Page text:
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Drivers fill the 110 freeway during afternoon rush-hour on January 9, 2008 in Los Angeles, California.
The debate over whether to grant driver's licenses to undocumented immigrants is a familiar one in California. Last week, a new law kicked in guaranteeing driver's licenses for a small subset of them - young people approved for temporary legal status under the federal deferred action program that started in August.
Now, the governor of Illinois is poised to sign a measure - similar to some that have failed in California - that would let an estimated quarter-million undocumented immigrants there obtain licenses. If signed, the law would make Illinois one of four states in the country with similar policies.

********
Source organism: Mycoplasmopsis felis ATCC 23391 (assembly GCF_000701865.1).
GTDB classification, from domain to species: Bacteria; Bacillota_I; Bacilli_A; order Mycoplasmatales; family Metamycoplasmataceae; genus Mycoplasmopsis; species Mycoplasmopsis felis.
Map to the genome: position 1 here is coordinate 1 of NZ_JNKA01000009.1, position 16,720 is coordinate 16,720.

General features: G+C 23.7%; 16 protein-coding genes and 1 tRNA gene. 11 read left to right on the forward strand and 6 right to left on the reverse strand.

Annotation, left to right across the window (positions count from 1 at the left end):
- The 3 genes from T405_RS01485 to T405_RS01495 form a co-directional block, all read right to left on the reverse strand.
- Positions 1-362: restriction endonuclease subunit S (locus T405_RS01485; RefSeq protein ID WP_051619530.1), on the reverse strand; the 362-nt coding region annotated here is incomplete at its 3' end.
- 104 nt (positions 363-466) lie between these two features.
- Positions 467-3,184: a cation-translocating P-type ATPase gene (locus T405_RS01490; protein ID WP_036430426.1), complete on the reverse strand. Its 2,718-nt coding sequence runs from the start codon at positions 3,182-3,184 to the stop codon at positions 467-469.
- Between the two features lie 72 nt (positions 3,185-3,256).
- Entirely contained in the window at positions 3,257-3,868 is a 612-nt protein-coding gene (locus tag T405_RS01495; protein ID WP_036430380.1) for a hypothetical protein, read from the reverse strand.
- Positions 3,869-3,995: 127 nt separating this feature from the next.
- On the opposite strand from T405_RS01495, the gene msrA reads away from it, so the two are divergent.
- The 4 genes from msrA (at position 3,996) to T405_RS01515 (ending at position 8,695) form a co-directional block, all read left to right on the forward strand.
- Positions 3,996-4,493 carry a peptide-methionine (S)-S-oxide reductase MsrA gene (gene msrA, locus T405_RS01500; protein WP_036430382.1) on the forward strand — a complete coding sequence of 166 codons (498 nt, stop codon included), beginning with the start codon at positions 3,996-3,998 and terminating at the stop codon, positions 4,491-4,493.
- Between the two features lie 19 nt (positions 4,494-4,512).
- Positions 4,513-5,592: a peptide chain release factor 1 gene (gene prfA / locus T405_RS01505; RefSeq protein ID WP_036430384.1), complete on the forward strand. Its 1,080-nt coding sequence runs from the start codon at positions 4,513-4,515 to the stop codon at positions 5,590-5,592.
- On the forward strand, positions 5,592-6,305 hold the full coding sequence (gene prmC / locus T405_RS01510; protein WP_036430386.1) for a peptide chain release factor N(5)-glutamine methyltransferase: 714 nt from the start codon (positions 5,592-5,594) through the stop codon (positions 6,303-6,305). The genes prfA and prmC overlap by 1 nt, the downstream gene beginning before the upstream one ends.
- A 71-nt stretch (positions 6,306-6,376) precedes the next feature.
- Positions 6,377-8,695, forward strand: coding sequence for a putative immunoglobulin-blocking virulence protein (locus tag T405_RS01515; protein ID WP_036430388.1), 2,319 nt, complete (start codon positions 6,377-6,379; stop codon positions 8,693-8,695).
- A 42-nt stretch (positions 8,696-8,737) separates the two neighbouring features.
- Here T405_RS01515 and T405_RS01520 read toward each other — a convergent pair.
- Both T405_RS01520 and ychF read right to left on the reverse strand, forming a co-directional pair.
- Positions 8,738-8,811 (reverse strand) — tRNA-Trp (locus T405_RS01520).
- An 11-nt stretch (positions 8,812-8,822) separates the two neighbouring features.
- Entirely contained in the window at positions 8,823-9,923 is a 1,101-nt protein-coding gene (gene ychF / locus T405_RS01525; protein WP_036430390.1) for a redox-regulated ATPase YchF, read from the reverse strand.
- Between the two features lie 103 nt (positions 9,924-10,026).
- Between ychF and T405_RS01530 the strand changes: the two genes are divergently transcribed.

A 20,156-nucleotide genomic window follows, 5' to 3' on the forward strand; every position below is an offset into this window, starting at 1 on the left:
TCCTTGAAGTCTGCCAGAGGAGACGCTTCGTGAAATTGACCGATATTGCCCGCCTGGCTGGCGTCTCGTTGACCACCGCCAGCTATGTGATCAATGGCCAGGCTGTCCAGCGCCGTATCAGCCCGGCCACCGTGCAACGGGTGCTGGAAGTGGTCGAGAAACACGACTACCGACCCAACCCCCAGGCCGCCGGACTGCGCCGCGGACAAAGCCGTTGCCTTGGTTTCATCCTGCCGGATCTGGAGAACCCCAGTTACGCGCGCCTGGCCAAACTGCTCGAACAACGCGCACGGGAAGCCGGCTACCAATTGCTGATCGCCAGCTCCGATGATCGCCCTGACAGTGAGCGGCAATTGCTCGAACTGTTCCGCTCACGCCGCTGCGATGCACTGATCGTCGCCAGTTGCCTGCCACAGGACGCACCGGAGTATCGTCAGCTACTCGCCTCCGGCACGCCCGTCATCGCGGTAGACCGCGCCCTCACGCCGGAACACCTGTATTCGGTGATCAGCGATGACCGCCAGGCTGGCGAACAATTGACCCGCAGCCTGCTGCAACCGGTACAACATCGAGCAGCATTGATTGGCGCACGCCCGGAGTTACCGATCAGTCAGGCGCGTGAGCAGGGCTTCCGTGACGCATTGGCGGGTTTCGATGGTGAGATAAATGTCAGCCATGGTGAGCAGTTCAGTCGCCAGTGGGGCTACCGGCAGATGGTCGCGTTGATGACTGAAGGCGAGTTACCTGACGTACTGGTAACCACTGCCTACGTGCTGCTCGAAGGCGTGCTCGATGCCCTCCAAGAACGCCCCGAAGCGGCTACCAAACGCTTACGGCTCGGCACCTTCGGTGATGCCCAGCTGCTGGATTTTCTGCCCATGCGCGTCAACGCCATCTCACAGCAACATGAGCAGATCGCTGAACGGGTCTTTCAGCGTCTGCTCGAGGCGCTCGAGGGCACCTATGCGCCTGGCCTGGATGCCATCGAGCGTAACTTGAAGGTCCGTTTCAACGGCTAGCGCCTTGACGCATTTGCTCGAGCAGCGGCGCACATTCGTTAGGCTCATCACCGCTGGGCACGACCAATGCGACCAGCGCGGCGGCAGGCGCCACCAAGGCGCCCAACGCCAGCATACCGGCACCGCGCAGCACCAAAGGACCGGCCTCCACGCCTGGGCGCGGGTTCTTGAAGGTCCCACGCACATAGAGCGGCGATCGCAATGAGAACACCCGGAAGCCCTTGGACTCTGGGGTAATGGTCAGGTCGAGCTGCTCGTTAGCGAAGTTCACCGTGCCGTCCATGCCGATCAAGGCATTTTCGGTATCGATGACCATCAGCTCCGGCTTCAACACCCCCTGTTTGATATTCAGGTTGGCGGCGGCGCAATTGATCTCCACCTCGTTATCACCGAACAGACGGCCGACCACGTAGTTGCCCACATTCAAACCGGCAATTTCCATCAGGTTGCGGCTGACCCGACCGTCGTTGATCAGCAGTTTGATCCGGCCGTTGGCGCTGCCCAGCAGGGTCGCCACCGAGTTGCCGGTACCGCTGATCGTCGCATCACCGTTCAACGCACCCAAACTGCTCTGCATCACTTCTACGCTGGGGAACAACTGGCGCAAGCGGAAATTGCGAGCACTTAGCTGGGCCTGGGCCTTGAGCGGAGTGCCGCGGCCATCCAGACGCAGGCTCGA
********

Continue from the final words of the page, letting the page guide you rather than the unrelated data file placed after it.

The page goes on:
It might also contribute to momentum elsewhere for broader access to licenses. In California, Assemblyman Luis Alejo, a Democrat from Salinas, is pushing a bill that would allow driver's licenses for California residents regardless of their immigration status if they pay taxes. And in Connecticut, where deferred action recipients may also obtain licenses, activists are trying to expand access for other undocumented immigrants.